f(≽01,…, ≽0n−m−1, ≽n−m, ≽1n−m+1,…, ≽1n) = x∗ = pn−m —– (4)

then, analogous to the way (2) implied (3), repeated applications of strategy-proofness (to the n−1 agents other than i = n−m) would imply f(≽1,…, ≽n) = x∗, and the proof would be finished.

Thus, the parameters (ym‘s) can be thought of as the rule’s degree of compromise when agents have extremist preferences. If m agents prefer the highest possible outcome (1), while n − m prefer the lowest (0), then which point should be chosen? A true median rule would pick whichever extreme (0 or 1) contains the most peaks. On the other hand, the other rules may choose intermediate points (ym) as a compromise. The degree of compromise (which ym) can depend on the degree to which the agents’ opinions are divided (the size of m).

The anonymity requirement is a natural one in situations where agents are to be treated as equals. If one does not require this, however, the class of strategy-proof rules becomes even larger. Along the dictatorial rules, which always chooses a predetermined agent’s peak, there are less extreme violations of anonymity: The full class of strategy-proof, onto rules, allows agents to be treated with varying degrees of asymmetry.

Minimum Support Price (MSP) for Farmers – Ruminations for the Grassroots.

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Minimum Support Price (MSP) is an insurance given by the Government of India to insure farmers and agricultural workers against any sharp fall in farm prices. MSP is a policy instrument at the disposal of the government and is introduced based on the recommendations of the Commission for Agricultural Costs and Prices (CACP) generally at the beginning of sowing season. The major objective of MSP is protecting and supporting farmers during bumper production periods by pouring food grains for public distribution. There are two ways in which an effective MSP can be implemented, viz. procurement of commodities and as remunerative. The remunerative nature for farmers compensates the difference between MSP and the prices received by them.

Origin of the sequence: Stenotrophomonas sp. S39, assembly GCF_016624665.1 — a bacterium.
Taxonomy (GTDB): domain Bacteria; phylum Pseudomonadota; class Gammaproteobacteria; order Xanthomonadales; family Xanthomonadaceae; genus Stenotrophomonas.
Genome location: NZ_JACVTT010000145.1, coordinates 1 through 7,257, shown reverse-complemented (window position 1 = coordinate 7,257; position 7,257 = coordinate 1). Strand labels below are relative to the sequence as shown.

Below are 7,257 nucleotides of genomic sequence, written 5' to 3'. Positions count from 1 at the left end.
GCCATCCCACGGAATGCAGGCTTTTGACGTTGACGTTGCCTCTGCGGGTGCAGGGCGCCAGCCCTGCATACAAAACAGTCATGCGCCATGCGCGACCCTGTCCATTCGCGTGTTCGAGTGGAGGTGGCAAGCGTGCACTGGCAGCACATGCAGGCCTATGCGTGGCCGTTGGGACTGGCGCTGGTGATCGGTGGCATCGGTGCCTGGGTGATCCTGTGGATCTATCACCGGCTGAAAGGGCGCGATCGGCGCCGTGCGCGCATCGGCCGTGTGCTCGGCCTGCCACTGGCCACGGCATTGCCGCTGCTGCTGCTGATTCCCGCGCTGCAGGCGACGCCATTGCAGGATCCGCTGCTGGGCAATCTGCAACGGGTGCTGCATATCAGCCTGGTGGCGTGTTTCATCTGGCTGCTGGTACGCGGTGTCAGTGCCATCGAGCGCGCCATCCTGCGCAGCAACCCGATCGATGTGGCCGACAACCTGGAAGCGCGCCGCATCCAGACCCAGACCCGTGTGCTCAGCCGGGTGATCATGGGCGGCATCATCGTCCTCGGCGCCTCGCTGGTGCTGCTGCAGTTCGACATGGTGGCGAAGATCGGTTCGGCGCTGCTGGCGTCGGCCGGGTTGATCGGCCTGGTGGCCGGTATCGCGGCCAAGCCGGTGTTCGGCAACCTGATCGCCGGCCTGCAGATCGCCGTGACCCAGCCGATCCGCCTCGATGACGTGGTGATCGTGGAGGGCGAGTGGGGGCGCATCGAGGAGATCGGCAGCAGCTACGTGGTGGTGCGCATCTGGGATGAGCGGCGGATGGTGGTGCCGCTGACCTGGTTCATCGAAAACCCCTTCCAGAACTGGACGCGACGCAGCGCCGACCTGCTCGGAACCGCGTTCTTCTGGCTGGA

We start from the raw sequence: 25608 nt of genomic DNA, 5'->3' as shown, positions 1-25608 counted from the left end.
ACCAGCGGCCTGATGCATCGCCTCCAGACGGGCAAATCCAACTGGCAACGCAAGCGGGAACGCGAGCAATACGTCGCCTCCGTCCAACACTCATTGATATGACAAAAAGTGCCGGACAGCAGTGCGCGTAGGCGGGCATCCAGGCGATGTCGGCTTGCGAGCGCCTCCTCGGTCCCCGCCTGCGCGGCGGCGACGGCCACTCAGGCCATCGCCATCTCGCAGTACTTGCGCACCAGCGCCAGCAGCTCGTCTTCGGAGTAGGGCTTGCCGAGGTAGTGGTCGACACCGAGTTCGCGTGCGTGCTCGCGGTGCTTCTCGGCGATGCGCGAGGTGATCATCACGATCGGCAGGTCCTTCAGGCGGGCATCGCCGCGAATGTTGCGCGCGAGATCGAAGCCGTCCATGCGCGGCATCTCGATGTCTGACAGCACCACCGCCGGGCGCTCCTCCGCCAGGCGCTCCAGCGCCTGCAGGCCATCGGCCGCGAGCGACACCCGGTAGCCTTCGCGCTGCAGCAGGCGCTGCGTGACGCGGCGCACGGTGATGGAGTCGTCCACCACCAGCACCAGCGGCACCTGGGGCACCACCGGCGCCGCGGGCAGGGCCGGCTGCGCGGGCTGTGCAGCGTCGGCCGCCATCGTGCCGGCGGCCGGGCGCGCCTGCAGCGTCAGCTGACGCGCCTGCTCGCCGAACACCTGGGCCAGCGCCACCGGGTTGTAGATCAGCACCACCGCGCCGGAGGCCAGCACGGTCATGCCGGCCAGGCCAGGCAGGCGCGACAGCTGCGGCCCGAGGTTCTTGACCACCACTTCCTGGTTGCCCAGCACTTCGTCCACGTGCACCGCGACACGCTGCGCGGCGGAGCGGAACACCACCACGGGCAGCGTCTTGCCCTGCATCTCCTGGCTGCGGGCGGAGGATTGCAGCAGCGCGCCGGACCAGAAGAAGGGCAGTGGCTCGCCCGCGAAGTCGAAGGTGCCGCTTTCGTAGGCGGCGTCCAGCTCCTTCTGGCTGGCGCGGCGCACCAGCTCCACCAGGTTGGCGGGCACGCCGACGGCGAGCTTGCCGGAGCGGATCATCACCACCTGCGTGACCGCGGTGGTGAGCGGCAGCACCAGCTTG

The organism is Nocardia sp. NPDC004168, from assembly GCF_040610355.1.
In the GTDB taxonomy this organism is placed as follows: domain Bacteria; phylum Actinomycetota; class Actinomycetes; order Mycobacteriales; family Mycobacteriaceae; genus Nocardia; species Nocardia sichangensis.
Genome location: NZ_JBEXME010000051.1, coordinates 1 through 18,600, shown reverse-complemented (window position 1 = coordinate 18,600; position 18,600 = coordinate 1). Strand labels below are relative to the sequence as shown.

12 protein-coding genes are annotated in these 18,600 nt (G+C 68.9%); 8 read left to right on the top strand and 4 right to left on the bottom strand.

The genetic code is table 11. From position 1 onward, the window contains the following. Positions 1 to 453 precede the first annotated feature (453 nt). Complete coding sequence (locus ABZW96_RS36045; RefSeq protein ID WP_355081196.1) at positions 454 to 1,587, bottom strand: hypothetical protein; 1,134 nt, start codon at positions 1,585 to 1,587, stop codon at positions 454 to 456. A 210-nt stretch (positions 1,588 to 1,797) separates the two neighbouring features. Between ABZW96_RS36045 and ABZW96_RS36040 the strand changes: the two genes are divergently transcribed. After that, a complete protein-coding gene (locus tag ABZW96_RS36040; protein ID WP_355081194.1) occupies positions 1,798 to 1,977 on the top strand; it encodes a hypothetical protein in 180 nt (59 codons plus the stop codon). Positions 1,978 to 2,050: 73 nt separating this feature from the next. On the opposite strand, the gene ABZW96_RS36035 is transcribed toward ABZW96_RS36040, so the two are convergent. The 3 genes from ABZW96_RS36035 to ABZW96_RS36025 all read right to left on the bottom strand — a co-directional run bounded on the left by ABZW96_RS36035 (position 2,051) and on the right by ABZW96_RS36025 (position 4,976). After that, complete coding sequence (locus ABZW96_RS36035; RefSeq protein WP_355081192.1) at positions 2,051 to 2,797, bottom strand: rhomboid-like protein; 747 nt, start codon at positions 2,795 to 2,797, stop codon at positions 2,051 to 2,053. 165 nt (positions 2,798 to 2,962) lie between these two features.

With the agrarian crisis looming large, the policies need to emphasize on measures that can bring forth immediate results. These results could be achieved through the components of price and non-price factors. Non-price factors are long-term oriented and rely on market reforms, institutional reforms and innovations in technology in order to bring in an upward drift growth and income brackets of the farmers. Price factors are short-term oriented that necessitate immediate upward drift in remunerative prices for farm produce. It is within the ambit of price factors that MSP stands. The government notifies MSP for 23 commodities and FRP (fair and remunerative price) for sugarcane. These crops cover about 84% of total area under cultivation in all the seasons of a year. About 5% area is under fodder crops which is not amenable for MSP intervention. According to this arithmetic, close to 90% of the total cultivated area is applicable to MSP intervention, leaving a small segment of producers amenable to price benefits, if the MSP were to be fully implemented.